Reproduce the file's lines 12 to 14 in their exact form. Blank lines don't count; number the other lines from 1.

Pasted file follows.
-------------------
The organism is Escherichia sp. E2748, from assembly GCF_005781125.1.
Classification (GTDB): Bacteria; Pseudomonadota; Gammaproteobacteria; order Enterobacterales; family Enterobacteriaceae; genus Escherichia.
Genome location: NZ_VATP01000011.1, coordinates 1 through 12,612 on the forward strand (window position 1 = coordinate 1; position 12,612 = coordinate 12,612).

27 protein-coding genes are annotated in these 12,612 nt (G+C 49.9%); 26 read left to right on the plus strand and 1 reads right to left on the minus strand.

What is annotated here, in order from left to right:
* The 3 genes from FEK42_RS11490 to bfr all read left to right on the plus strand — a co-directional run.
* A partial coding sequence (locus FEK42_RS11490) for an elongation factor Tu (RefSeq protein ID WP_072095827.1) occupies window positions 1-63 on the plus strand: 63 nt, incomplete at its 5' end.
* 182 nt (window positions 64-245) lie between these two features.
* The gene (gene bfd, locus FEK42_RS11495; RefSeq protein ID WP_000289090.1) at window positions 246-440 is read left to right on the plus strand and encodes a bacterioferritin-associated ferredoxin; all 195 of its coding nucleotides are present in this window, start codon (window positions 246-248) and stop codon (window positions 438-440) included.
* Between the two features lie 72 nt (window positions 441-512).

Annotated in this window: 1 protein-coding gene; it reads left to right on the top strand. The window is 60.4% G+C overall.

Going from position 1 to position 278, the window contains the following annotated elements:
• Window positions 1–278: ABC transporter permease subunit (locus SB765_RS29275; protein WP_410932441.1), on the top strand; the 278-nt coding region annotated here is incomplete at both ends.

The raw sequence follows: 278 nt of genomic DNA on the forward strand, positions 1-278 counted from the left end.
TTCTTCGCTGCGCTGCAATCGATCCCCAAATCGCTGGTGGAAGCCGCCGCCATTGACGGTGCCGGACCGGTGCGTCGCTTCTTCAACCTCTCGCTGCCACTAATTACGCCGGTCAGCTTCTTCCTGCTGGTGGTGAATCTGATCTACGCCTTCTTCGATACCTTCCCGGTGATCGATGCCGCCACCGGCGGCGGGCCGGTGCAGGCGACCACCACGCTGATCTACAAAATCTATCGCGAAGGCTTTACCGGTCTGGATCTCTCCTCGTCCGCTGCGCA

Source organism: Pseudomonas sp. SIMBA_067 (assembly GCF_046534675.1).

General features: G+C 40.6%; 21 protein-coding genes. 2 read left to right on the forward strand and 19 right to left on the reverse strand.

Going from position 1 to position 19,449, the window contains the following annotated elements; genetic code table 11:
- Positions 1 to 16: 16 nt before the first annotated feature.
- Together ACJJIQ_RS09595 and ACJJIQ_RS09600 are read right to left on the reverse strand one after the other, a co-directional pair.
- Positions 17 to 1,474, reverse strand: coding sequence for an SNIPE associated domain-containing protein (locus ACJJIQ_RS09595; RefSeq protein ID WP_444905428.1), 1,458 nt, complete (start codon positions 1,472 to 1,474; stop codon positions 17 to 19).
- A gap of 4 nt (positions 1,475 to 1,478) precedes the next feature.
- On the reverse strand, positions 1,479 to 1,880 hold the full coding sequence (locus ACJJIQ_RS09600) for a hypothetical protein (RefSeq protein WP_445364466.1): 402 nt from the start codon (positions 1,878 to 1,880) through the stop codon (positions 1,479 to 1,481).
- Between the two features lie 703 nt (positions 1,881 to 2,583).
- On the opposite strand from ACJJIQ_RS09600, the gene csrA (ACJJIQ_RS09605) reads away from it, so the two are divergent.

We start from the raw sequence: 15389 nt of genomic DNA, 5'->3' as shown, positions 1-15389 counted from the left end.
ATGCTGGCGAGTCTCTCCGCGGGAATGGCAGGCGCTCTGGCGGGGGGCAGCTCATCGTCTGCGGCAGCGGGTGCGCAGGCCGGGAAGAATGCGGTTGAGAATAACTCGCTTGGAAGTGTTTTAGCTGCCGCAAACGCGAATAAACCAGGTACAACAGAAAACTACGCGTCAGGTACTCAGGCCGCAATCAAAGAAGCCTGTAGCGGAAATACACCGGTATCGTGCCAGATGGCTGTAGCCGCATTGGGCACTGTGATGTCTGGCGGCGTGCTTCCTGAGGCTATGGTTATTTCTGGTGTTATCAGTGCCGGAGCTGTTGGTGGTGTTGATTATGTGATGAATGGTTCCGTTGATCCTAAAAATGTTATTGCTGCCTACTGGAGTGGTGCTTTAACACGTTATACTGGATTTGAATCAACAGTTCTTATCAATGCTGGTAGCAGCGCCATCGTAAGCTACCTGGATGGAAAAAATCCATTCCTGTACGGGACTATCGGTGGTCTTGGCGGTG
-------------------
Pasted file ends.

Going from position 1 to position 278, the window contains the following annotated elements:
• Window positions 1–278: ABC transporter permease subunit (locus SB765_RS29275; protein WP_410932441.1), on the top strand; the 278-nt coding region annotated here is incomplete at both ends.

The raw sequence follows: 278 nt of genomic DNA on the forward strand, positions 1-278 counted from the left end.